Longleaf Pine Cone Prospects for 2022
June 27, 2022
Unlike some other southern yellow pine species, longleaf pine cone production is variable with infrequent good crops. The process is influenced by many environmental factors over the course of the cones' two-year development, with large differences observed from year to year and also from place to place.
Having an idea of upcoming cone crops helps longleaf growers plan for nursery seedling production and informs land managers' upcoming activities to promote natural regeneration, like prescribed burning or selective harvesting. The United States Forest Service and collaborators monitor longleaf pine cone production at 11 locations throughout the Southeast.
2022 Longleaf Cone Production
The regional cone crop, based on green cone counts, is fair for 2022, at 41.0 cones per tree. The natural variation, typically seen across the native range of longleaf pine, is apparent in this year’s data, with one site having a bumper crop, two sites good crops, five sites fair crops, two sites poor crops, and one site a failed crop.
A bumper crop (>100 cones per tree) is present in Santa Rosa County, Florida.
A good crop (50 to 99 cones per tree) is present in Baker County, Georgia and Okaloosa County, Florida.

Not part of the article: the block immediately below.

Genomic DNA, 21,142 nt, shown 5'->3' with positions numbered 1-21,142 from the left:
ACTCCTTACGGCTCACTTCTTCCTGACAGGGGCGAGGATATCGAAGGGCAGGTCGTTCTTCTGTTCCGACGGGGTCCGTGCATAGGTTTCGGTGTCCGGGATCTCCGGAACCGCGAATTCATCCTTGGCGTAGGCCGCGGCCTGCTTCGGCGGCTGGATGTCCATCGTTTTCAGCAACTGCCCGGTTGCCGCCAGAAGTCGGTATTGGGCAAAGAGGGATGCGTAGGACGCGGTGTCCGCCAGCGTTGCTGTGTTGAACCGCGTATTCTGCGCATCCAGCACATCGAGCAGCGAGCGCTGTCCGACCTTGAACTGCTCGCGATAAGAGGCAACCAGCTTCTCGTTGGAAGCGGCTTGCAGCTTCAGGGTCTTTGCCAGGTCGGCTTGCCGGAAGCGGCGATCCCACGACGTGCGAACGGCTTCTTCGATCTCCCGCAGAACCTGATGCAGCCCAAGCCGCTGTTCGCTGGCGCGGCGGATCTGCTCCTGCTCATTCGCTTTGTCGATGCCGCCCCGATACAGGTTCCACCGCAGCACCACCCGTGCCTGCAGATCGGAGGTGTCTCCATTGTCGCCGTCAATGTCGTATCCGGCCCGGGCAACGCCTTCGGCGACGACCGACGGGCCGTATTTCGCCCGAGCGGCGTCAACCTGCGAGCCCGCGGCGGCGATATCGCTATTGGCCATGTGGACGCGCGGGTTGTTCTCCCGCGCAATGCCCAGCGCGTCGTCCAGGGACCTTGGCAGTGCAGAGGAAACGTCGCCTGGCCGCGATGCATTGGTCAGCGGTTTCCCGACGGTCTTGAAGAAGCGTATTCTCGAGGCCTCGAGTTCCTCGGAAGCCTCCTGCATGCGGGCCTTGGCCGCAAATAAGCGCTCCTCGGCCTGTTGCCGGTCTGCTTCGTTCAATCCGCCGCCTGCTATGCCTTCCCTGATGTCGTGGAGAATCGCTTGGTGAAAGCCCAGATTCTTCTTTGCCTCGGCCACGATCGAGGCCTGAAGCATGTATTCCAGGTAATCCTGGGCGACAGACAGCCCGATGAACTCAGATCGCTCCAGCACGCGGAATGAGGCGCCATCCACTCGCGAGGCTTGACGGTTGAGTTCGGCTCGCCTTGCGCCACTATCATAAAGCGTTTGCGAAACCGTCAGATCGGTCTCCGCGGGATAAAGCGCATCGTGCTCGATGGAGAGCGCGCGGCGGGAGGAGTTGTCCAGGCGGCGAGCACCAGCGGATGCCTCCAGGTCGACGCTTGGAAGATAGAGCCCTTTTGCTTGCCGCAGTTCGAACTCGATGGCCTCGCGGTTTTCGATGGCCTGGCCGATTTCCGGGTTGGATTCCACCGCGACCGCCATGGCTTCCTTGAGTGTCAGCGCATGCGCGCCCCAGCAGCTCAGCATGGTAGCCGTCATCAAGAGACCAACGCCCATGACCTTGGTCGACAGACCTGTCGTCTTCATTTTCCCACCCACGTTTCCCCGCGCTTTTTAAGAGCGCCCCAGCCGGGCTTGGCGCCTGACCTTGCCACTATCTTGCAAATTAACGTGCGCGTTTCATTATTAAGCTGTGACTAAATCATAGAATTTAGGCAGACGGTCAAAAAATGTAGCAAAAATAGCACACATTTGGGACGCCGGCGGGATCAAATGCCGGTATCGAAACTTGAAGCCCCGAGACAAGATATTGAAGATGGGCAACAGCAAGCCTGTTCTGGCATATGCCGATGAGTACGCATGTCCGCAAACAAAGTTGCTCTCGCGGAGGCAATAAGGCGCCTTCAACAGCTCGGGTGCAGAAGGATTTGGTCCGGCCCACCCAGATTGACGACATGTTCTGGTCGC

A fair crop (25 to 49 cones per tree) is present in Grant Parish, Louisiana, Escambia County, Alabama, southern Leon County, Florida, Chesterfield County, South Carolina, and Bladen County, North Carolina.
A poor crop (10 to 24 cones per tree) is present in Chattahoochee County, Georgia and northern Leon County, Florida.
A failed crop (<10 cones per tree) is present in Putnum County, Florida.
The natural variation of longleaf pine cone production means that even when crops are forecast to be low, some stands may produce an abundance of cones. The best way to know the status on cone production for your particular property is to visually estimate cone production yourself. Instructions and a data collection sheet can be found in the 2022 Cone Prospects Report.
Longleaf Pine Seed Production & Germination
+ From strobili to pollination to fertilization to viable seed, the seeds contained in this year's longleaf pine cones have been over 2 years in the making.
+ Longleaf seed is larger and heavier than other southern pines. It does not disperse far from the parent tree.
+ Longleaf pine cones release seed in the fall, and the seed will germinate just a couple weeks after falling to the ground. You’ll often see new germinants with the seed/wing still attached.
+ Longleaf germinants will SURIVIVE and THRIVE where they can put down roots directly in soil. Seeds that germinate on top of litter or duff will likely die when the layer dries out if the young seedlings’ roots have not yet found good soil.
+ Late spring or early summer prescribed fires may be best to prepare for longleaf seed fall in October/November. The goal is to increase the likelihood that seed falls on bare mineral soil but not so clean that predators can find and destroy most of the new seed.